Updated: Mar 31, 2020
Plus 7 Steps to Creating an Effective Flexible Working Agreement
Imagine you have a flexible work hours' arrangement that allows you to meet your personal and work commitments, creating a work-life balance that you’ve always desired.
Allowing you to leave your home (or go into your home office) in the morning knowing that there is complete transparency and trust that you will meet your commitments and deadlines as you promised, along with being continuously productive.
There are no odd looks (or obvious glances) from your peers, managers or direct report upon your arrival. Nor any off-hand remarks or digs during the day.
You arrive in your workspace calm, committed, ready for immediate contact and wanting to make a positive impact.
In fact, this may have already started earlier that morning at home, when you accessed your calendar and email through remote access, had a quick look at what meetings and actions were scheduled for the day and the week, which had you thinking about your priorities on the way into work.
You may have even replied to some emails or made a phone call or two on the way to work (on your hands-free phone of course!).
You’ve possibly had time to make some mental notes (or written) about any preparations, people to contact, finishing touches and any key items you want and need to achieve that day.
You feel in control, your personal life and caring commitments are met.
There are no feelings of anxiety or stress of having to rush madly for fear of being late or that you’re letting people down.
Your brain and thinking hasn’t been derailed by the emotions of feeling stressed, controlled, micro-managed or needing to please and adhere to strict work timeframes.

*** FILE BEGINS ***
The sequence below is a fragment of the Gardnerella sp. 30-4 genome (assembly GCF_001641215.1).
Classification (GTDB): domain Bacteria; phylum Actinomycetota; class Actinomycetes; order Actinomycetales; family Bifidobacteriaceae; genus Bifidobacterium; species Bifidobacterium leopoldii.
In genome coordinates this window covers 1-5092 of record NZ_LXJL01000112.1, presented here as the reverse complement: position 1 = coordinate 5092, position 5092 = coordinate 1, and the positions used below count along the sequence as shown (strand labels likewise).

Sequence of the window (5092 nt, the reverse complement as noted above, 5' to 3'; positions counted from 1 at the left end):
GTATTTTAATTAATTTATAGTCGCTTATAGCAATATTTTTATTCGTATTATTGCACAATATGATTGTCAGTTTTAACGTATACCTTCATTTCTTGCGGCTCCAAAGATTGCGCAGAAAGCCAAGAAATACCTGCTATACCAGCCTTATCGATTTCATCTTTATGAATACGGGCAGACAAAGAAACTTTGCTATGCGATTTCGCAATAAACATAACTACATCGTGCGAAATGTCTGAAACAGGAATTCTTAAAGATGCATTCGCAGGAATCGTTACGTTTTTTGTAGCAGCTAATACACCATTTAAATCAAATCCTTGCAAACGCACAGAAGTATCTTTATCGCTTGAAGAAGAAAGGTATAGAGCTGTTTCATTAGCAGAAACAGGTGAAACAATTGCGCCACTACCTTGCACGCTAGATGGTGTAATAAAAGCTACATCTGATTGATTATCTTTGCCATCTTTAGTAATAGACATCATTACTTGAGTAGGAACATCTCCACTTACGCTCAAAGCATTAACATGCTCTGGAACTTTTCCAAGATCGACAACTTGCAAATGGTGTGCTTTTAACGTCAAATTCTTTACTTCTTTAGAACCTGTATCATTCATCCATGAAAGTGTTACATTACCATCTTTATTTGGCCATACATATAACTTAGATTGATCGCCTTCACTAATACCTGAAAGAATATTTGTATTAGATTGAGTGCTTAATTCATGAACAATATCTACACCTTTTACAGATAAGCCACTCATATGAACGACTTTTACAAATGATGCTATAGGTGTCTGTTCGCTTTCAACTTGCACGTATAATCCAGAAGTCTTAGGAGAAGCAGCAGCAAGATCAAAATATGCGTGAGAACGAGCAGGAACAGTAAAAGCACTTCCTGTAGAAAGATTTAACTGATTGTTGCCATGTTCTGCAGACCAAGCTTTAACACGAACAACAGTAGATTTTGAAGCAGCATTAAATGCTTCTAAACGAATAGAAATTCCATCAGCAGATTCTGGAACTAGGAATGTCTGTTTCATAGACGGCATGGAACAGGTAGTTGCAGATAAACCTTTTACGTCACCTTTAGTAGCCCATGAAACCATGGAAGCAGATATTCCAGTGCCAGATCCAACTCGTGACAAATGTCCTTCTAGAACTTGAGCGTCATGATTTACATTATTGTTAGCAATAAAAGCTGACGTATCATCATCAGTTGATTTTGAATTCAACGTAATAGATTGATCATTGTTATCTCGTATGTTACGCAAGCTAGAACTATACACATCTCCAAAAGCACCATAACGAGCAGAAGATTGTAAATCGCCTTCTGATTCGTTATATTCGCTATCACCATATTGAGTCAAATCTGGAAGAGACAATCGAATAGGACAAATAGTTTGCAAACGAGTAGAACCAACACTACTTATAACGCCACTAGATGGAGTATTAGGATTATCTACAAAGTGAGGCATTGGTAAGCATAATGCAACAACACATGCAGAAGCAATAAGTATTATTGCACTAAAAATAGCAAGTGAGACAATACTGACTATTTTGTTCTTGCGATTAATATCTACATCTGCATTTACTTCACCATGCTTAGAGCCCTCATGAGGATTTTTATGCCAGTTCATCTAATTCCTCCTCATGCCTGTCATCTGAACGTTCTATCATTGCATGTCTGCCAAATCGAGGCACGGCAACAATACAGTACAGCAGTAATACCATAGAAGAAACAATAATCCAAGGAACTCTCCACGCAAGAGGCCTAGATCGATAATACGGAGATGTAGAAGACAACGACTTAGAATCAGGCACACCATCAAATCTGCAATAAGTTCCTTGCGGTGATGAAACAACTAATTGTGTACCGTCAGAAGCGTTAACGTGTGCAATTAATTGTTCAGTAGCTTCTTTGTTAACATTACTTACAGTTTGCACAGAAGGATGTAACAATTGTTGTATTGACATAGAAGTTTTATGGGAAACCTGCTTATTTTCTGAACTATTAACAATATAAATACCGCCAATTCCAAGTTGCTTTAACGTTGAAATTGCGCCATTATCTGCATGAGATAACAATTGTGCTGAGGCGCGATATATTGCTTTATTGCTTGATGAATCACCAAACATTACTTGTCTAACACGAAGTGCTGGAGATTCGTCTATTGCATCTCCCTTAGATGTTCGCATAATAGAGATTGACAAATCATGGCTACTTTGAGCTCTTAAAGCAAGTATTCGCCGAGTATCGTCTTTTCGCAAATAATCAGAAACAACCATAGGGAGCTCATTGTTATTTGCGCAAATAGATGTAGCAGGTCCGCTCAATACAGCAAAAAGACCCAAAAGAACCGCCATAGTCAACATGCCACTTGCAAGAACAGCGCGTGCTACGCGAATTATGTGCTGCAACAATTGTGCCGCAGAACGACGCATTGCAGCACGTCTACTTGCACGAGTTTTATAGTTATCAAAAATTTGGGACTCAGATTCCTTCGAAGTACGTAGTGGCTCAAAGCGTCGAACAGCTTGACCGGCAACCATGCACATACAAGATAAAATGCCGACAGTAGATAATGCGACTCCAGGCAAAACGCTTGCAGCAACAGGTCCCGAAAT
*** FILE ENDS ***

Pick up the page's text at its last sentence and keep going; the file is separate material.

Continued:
Instead, you feel motivated and loyal to the company, through having a work-life balance, to make a positive influence, give your best and are ready to hit the floor running as soon as you arrive.
With flexible work time (often referred to as 'flextime') you can put positive energy into the important work items, knowing that you are trusted to manage your time effectively and efficiently.
Your work-life balance has you receiving feedback on the important and productive outputs rather than seeking approval for all the inordinate things of; I have I arrived on time, I am physically present and everyone noticed, and I left work at the right time.
Mutual agreements create trust
Agreeing to flexible work times is an empowering way to establish trust, transparency and autonomy for the employee, the direct report and the organisation.
It is the opportunity to set-up agreements that ensure each party continues to take responsibility for their professional obligations. And incorporates respecting personal commitments to promote work-life balance and workplace wellness.
The mutual agreement model below combines several concepts from transactional analysis (TA) theory and theorists.
Use these 7 effective steps, to help cover all the bases, when creating a flexible working policy or negotiating flexible work arrangements with your employer or employee.
7 Steps to creating Mutual Agreements covering all the bases for each party:
Procedural: Establish clarity of agreements on the flexible work. Include hours, days, place; expectations of contact, face-to-face presence and being regularly kept informed i.e. via calendar, intranet or email.